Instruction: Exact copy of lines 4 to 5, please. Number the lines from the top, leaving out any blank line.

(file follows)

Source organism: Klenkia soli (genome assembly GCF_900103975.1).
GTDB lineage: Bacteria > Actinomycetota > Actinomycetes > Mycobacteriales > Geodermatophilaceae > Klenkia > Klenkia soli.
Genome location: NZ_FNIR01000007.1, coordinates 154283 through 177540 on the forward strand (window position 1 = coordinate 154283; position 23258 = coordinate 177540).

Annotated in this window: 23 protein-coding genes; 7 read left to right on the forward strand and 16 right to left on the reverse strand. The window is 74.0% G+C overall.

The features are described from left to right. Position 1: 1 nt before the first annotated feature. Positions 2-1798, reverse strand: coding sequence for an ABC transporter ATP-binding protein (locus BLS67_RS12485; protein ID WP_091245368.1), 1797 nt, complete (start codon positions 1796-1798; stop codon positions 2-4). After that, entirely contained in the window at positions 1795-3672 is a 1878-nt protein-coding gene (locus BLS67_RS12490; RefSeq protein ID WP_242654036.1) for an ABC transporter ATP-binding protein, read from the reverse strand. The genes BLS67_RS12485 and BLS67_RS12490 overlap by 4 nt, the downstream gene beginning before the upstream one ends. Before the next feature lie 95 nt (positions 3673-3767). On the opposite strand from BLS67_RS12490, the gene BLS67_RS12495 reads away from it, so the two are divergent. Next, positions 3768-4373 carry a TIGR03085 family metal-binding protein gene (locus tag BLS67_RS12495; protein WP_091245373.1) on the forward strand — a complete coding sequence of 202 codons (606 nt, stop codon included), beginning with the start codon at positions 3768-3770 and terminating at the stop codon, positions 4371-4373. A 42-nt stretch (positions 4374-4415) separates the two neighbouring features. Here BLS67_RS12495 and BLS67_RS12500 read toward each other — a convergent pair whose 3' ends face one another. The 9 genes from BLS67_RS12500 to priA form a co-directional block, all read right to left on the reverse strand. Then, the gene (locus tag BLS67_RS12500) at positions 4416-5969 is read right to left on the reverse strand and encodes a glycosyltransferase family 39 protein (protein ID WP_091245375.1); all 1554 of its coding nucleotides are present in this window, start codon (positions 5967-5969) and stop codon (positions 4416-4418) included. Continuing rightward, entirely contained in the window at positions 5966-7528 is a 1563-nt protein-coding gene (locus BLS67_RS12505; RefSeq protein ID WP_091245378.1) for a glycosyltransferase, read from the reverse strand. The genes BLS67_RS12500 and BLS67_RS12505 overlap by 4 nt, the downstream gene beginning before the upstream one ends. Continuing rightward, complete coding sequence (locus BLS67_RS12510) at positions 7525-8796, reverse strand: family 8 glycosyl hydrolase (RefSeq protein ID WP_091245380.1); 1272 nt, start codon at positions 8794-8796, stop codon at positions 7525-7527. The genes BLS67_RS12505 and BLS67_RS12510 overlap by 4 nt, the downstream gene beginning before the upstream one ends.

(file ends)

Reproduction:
Annotated in this window: 23 protein-coding genes; 7 read left to right on the forward strand and 16 right to left on the reverse strand. The window is 74.0% G+C overall.

The features are described from left to right. Position 1: 1 nt before the first annotated feature. Positions 2-1798, reverse strand: coding sequence for an ABC transporter ATP-binding protein (locus BLS67_RS12485; protein ID WP_091245368.1), 1797 nt, complete (start codon positions 1796-1798; stop codon positions 2-4). After that, entirely contained in the window at positions 1795-3672 is a 1878-nt protein-coding gene (locus BLS67_RS12490; RefSeq protein ID WP_242654036.1) for an ABC transporter ATP-binding protein, read from the reverse strand. The genes BLS67_RS12485 and BLS67_RS12490 overlap by 4 nt, the downstream gene beginning before the upstream one ends. Before the next feature lie 95 nt (positions 3673-3767). On the opposite strand from BLS67_RS12490, the gene BLS67_RS12495 reads away from it, so the two are divergent. Next, positions 3768-4373 carry a TIGR03085 family metal-binding protein gene (locus tag BLS67_RS12495; protein WP_091245373.1) on the forward strand — a complete coding sequence of 202 codons (606 nt, stop codon included), beginning with the start codon at positions 3768-3770 and terminating at the stop codon, positions 4371-4373. A 42-nt stretch (positions 4374-4415) separates the two neighbouring features. Here BLS67_RS12495 and BLS67_RS12500 read toward each other — a convergent pair whose 3' ends face one another. The 9 genes from BLS67_RS12500 to priA form a co-directional block, all read right to left on the reverse strand. Then, the gene (locus tag BLS67_RS12500) at positions 4416-5969 is read right to left on the reverse strand and encodes a glycosyltransferase family 39 protein (protein ID WP_091245375.1); all 1554 of its coding nucleotides are present in this window, start codon (positions 5967-5969) and stop codon (positions 4416-4418) included. Continuing rightward, entirely contained in the window at positions 5966-7528 is a 1563-nt protein-coding gene (locus BLS67_RS12505; RefSeq protein ID WP_091245378.1) for a glycosyltransferase, read from the reverse strand. The genes BLS67_RS12500 and BLS67_RS12505 overlap by 4 nt, the downstream gene beginning before the upstream one ends. Continuing rightward, complete coding sequence (locus BLS67_RS12510) at positions 7525-8796, reverse strand: family 8 glycosyl hydrolase (RefSeq protein ID WP_091245380.1); 1272 nt, start codon at positions 8794-8796, stop codon at positions 7525-7527. The genes BLS67_RS12505 and BLS67_RS12510 overlap by 4 nt, the downstream gene beginning before the upstream one ends.